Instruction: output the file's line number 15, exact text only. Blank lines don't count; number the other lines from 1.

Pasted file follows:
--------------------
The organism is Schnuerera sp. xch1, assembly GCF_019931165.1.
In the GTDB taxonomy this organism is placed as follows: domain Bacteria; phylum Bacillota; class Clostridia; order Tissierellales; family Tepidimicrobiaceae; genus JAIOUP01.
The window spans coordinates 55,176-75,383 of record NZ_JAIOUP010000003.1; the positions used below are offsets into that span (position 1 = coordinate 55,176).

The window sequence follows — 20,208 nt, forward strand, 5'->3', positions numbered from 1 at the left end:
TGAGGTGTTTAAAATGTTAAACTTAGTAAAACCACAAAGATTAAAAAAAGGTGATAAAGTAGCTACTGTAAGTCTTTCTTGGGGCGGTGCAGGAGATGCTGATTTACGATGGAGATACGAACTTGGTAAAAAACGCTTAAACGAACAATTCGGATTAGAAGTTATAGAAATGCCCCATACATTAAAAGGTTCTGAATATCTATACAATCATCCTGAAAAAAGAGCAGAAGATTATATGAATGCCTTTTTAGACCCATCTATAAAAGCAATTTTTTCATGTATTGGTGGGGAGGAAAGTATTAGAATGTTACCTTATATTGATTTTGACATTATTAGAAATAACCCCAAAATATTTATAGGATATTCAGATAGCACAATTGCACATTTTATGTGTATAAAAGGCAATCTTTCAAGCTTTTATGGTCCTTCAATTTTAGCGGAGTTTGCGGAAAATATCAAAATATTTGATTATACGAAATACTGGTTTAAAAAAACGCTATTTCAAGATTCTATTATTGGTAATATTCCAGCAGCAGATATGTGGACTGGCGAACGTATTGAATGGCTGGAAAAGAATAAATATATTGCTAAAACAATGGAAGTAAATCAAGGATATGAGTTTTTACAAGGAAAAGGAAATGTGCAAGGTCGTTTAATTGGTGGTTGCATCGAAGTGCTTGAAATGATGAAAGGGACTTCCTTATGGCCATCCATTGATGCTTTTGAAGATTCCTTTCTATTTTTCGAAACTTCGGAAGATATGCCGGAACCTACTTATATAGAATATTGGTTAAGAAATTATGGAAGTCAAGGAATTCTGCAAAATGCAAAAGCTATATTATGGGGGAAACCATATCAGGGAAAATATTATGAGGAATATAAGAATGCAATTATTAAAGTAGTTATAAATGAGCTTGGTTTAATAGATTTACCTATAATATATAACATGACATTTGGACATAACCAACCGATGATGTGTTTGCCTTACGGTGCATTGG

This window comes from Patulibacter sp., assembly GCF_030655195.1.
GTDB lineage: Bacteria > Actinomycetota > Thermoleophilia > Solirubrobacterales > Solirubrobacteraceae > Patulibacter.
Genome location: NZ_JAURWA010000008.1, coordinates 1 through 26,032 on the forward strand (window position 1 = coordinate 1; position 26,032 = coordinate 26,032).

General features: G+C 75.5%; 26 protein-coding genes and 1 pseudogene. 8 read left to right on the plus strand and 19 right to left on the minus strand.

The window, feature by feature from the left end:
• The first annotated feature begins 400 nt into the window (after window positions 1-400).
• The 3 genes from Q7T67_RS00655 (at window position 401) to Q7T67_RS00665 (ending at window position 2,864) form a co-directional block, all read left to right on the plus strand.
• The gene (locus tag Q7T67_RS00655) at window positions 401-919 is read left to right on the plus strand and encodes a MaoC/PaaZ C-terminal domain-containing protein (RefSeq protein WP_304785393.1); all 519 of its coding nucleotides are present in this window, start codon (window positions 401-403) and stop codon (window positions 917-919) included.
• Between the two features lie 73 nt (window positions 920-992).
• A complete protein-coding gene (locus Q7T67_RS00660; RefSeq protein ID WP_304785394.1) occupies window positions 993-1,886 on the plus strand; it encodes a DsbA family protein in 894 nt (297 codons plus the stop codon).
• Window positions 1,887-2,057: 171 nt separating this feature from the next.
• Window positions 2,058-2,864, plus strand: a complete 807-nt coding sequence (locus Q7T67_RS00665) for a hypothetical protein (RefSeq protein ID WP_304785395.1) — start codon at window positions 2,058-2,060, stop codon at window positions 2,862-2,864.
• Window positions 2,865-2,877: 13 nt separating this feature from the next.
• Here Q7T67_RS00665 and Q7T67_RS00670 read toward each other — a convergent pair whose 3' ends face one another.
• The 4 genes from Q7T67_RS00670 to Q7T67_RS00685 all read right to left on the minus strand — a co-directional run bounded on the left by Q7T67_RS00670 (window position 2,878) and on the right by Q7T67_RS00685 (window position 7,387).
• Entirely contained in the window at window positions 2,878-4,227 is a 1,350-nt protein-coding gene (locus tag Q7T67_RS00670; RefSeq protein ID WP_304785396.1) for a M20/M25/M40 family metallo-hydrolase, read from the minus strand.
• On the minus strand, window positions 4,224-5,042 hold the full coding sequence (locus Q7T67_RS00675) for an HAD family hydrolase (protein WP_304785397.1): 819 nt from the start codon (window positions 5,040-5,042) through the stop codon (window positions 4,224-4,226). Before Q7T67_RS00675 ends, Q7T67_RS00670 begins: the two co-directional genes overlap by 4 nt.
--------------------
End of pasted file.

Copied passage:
• A complete protein-coding gene (locus Q7T67_RS00660; RefSeq protein ID WP_304785394.1) occupies window positions 993-1,886 on the plus strand; it encodes a DsbA family protein in 894 nt (297 codons plus the stop codon).